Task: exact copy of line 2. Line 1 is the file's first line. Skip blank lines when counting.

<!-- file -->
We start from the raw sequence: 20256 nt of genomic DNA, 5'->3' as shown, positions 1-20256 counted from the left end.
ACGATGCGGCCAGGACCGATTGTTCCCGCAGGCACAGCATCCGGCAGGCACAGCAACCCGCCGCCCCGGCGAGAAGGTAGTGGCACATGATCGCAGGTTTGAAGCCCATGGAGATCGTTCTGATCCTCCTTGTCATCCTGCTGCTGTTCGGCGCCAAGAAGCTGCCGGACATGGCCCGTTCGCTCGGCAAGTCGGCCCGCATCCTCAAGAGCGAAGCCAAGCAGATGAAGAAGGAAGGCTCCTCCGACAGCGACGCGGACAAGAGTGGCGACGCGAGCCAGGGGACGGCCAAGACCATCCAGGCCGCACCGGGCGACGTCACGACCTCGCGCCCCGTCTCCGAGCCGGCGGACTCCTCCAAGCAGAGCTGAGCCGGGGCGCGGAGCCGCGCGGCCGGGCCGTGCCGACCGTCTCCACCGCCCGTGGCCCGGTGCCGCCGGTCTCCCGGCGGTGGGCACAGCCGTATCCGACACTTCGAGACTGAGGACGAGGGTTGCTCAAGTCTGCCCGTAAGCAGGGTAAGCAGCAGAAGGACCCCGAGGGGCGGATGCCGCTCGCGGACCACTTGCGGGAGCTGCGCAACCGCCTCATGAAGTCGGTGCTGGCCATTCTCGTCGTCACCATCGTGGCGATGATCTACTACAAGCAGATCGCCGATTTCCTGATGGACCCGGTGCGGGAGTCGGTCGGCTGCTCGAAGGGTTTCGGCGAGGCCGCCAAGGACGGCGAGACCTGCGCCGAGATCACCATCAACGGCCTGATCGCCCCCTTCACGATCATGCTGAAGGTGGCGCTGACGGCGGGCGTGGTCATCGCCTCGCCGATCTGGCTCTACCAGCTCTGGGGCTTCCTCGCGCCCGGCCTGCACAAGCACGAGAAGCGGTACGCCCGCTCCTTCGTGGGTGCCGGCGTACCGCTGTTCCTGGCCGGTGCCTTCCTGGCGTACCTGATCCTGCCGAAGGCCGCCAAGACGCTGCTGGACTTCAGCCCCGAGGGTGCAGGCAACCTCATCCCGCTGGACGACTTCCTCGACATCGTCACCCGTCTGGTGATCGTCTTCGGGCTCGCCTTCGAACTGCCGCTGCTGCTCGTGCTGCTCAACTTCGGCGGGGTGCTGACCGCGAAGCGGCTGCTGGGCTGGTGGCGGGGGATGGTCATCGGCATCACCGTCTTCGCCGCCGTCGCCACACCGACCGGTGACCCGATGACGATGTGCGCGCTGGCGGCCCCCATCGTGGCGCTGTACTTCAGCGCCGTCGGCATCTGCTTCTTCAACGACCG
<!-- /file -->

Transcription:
ACGATGCGGCCAGGACCGATTGTTCCCGCAGGCACAGCATCCGGCAGGCACAGCAACCCGCCGCCCCGGCGAGAAGGTAGTGGCACATGATCGCAGGTTTGAAGCCCATGGAGATCGTTCTGATCCTCCTTGTCATCCTGCTGCTGTTCGGCGCCAAGAAGCTGCCGGACATGGCCCGTTCGCTCGGCAAGTCGGCCCGCATCCTCAAGAGCGAAGCCAAGCAGATGAAGAAGGAAGGCTCCTCCGACAGCGACGCGGACAAGAGTGGCGACGCGAGCCAGGGGACGGCCAAGACCATCCAGGCCGCACCGGGCGACGTCACGACCTCGCGCCCCGTCTCCGAGCCGGCGGACTCCTCCAAGCAGAGCTGAGCCGGGGCGCGGAGCCGCGCGGCCGGGCCGTGCCGACCGTCTCCACCGCCCGTGGCCCGGTGCCGCCGGTCTCCCGGCGGTGGGCACAGCCGTATCCGACACTTCGAGACTGAGGACGAGGGTTGCTCAAGTCTGCCCGTAAGCAGGGTAAGCAGCAGAAGGACCCCGAGGGGCGGATGCCGCTCGCGGACCACTTGCGGGAGCTGCGCAACCGCCTCATGAAGTCGGTGCTGGCCATTCTCGTCGTCACCATCGTGGCGATGATCTACTACAAGCAGATCGCCGATTTCCTGATGGACCCGGTGCGGGAGTCGGTCGGCTGCTCGAAGGGTTTCGGCGAGGCCGCCAAGGACGGCGAGACCTGCGCCGAGATCACCATCAACGGCCTGATCGCCCCCTTCACGATCATGCTGAAGGTGGCGCTGACGGCGGGCGTGGTCATCGCCTCGCCGATCTGGCTCTACCAGCTCTGGGGCTTCCTCGCGCCCGGCCTGCACAAGCACGAGAAGCGGTACGCCCGCTCCTTCGTGGGTGCCGGCGTACCGCTGTTCCTGGCCGGTGCCTTCCTGGCGTACCTGATCCTGCCGAAGGCCGCCAAGACGCTGCTGGACTTCAGCCCCGAGGGTGCAGGCAACCTCATCCCGCTGGACGACTTCCTCGACATCGTCACCCGTCTGGTGATCGTCTTCGGGCTCGCCTTCGAACTGCCGCTGCTGCTCGTGCTGCTCAACTTCGGCGGGGTGCTGACCGCGAAGCGGCTGCTGGGCTGGTGGCGGGGGATGGTCATCGGCATCACCGTCTTCGCCGCCGTCGCCACACCGACCGGTGACCCGATGACGATGTGCGCGCTGGCGGCCCCCATCGTGGCGCTGTACTTCAGCGCCGTCGGCATCTGCTTCTTCAACGACCG